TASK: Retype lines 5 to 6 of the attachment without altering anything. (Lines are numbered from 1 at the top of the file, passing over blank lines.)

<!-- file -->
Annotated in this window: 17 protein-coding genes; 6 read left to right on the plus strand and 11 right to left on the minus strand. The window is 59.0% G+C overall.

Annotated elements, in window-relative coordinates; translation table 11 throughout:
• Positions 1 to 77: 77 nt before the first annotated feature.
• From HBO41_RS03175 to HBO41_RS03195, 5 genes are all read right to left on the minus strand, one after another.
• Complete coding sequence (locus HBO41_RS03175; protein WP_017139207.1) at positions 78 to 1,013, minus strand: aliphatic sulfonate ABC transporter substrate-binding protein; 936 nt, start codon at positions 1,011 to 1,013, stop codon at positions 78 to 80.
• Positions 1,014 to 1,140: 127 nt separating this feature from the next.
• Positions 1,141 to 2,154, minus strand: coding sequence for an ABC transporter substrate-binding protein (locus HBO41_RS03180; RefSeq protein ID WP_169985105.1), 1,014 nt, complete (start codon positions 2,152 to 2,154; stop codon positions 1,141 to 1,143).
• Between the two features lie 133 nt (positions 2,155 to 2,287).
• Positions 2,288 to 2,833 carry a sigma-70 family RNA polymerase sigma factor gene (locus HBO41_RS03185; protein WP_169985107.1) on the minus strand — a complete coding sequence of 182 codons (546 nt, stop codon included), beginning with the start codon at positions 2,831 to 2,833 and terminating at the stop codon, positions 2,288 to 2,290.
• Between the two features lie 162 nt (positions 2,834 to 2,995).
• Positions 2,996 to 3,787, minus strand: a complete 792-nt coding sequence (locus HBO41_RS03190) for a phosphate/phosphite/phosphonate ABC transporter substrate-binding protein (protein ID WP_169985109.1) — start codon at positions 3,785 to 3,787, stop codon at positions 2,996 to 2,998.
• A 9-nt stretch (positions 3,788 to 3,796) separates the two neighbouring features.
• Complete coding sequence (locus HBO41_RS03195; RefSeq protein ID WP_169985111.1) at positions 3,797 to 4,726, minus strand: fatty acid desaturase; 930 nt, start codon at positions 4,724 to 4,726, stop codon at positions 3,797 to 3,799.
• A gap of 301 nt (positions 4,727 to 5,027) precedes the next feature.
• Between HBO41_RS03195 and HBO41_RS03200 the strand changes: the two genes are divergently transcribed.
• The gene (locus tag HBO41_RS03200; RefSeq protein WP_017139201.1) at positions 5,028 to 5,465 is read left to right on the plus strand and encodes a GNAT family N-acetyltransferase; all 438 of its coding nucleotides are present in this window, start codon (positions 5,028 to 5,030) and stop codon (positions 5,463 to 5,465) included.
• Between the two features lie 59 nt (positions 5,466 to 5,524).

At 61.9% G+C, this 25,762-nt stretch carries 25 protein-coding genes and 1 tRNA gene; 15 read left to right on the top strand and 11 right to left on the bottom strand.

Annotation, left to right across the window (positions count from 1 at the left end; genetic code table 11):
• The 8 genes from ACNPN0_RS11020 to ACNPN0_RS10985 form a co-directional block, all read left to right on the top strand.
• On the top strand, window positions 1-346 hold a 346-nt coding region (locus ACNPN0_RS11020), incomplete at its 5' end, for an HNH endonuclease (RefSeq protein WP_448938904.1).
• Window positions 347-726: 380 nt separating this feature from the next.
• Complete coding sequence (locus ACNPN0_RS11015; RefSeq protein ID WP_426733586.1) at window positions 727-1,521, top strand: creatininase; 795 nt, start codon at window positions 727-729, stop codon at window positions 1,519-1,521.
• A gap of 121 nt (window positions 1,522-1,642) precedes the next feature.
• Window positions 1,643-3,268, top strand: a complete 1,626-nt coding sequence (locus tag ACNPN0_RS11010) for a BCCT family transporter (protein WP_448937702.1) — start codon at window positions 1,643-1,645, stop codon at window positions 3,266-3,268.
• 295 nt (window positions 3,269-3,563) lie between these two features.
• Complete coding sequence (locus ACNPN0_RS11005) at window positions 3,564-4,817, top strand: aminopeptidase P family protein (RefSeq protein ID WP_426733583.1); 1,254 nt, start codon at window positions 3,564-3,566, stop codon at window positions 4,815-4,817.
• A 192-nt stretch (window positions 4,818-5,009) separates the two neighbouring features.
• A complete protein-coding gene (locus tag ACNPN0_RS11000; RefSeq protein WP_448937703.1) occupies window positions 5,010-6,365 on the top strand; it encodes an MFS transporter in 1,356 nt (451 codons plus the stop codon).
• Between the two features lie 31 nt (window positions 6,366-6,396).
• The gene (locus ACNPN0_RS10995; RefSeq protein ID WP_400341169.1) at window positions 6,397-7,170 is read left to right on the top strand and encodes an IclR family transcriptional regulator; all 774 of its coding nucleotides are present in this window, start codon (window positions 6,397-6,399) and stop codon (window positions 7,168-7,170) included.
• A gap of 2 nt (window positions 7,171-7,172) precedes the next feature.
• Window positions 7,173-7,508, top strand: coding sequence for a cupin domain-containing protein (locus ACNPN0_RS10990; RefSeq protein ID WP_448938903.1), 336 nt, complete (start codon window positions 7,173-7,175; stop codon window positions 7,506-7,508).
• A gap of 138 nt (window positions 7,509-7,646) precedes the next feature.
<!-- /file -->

• Complete coding sequence (locus HBO41_RS03175; protein WP_017139207.1) at positions 78 to 1,013, minus strand: aliphatic sulfonate ABC transporter substrate-binding protein; 936 nt, start codon at positions 1,011 to 1,013, stop codon at positions 78 to 80.
• Positions 1,014 to 1,140: 127 nt separating this feature from the next.